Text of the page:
- Cook the veggie base: Butter, celery, onions, garlic, herbs, smoked paprika, salt, and pepper.
- Add flour and broth: Coat the veggies with flour, and then gradually add the broth, breaking up any lumps.
- Add the potatoes and simmer: It needs to simmer, covered, for about 20 to 25 minutes, or until the potatoes are tender.
- Add the corn and heavy cream: After adding these, simmer for another 8 minutes or so to bring all the flavors together. If needed, add more broth or cream until desired texture.
- Serve! Stir in the cooked bacon (cut into pieces), and garnish with some more bacon, chives, or parsley.
It’s so easy to make!
This potato corn chowder is freezer-friendly, but here’s the thing: dairy doesn’t freeze very well. Soups that contain dairy turn out a bit grainy when thawed. Fear not, though! This just means that you have to add the dairy when reheating the soup.
Here is what I’d recommend: if you’re planning to freeze the soup, don’t add the heavy cream during the cooking process. Instead, add the heavy cream after you’ve thawed the frozen soup, while you’re reheating it.
Substitutions and Pairings
Here are some substitution ideas:
- For the broth, use either chicken or vegetable broth. I just used store-bought broth, but feel free to use a homemade version.
- For the veggie base (celery and onions), feel free to also add diced red bell peppers or carrots.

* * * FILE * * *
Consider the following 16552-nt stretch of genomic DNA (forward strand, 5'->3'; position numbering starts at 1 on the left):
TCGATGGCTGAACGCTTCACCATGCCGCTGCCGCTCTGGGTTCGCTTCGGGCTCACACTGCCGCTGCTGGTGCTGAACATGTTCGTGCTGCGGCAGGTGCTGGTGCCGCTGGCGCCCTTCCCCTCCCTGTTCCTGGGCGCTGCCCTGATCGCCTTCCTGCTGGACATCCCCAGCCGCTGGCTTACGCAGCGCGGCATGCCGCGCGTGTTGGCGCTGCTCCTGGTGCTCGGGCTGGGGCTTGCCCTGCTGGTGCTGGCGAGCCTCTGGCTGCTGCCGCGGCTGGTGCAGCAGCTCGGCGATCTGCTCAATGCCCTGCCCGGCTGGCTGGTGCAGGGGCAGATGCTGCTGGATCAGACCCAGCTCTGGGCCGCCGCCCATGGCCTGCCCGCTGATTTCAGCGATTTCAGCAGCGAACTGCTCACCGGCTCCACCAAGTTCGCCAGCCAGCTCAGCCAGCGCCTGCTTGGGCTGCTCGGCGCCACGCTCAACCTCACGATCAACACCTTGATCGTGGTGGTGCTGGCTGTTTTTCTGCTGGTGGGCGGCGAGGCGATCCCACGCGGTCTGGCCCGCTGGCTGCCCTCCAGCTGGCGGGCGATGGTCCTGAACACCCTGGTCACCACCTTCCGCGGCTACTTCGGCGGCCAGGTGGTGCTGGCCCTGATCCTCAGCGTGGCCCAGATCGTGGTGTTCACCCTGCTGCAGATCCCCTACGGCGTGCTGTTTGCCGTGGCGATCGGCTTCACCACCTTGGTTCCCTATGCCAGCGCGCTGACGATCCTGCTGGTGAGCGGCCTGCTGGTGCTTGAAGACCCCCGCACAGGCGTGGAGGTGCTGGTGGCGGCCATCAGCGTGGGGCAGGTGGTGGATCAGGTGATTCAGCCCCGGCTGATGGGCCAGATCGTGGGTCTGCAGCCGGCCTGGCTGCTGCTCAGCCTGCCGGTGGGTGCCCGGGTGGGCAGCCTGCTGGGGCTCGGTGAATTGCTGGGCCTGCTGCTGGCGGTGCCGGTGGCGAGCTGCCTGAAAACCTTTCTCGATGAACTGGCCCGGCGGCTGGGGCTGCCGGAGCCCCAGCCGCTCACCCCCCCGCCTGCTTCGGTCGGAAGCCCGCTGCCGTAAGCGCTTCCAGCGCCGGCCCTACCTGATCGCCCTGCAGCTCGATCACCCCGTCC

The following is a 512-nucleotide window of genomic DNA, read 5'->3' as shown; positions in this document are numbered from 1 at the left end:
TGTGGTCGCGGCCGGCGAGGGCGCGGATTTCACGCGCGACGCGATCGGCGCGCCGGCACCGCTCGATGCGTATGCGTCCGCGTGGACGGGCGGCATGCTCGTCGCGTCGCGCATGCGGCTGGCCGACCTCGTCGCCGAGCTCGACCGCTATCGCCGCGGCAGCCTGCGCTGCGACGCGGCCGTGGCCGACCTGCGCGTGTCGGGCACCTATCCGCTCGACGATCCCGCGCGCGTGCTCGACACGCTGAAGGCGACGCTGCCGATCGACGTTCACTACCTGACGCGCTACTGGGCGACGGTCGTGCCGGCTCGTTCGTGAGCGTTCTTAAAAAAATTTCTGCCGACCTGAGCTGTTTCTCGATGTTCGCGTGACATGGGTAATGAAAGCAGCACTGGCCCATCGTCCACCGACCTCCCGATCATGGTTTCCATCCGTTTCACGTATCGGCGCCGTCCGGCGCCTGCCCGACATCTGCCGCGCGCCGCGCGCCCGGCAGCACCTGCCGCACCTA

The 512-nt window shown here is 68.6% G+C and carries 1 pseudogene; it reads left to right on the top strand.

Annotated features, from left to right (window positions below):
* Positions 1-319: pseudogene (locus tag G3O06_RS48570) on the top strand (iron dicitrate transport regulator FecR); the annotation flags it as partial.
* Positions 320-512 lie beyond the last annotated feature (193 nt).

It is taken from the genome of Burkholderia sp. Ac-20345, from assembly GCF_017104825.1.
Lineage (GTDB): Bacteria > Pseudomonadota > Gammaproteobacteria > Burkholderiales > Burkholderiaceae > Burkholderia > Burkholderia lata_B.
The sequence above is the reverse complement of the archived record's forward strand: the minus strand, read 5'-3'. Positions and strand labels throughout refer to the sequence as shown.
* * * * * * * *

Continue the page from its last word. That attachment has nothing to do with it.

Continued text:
- For the corn, I use canned corn. You can also use frozen or fresh corn. Totally up to you!
- If desired, use other herbs, such as fresh rosemary.
- Instead of bacon, try cubed ham or turkey bacon.
As for pairings, I love serving this potato corn chowder with a simple salad or a side of bread. I love these recipes:
- Garlic herb dinner rolls
- Soft honey rolls
- Cheesy garlic bread
- Brussels sprouts caesar salad
- A simple salad (greens, tomatoes, cucumbers with your favorite dressing)
I absolutely love this easy potato corn chowder. It’s cozy and comforting, perfect for a cold winter night.
I love the tender potatoes, sweet corn kernels, and the bacon here. Three of my favorite ingredients in one soup! Plus, it’s creamy and absolutely delicious.
This recipe makes a big batch, enough for about 6 or 8 people. It reheats really well, which is perfect for lunch the next day. Also, if you want to freeze it, you totally can! Just follow the freezing instructions in the recipe card’s notes below. It’s easy-peasy.
I hope you like this soup as much as I do. Happy cooking!
Tips for Success
- Use red potatoes or yukon gold potatoes for best results. Try not to use russet potatoes because they disintegrate easily.
- You can use canned, frozen, or fresh corn. Up to you!
- If you’re planning to freeze this soup, don’t add dairy. Dairy doesn’t freeze well…it can actually make soups grainy. Instead, make the soup without any dairy and freeze it. When ready to eat, add the cream or half-and-half (to taste) as you reheat it.
Potato Corn Chowder
- 5 slices bacon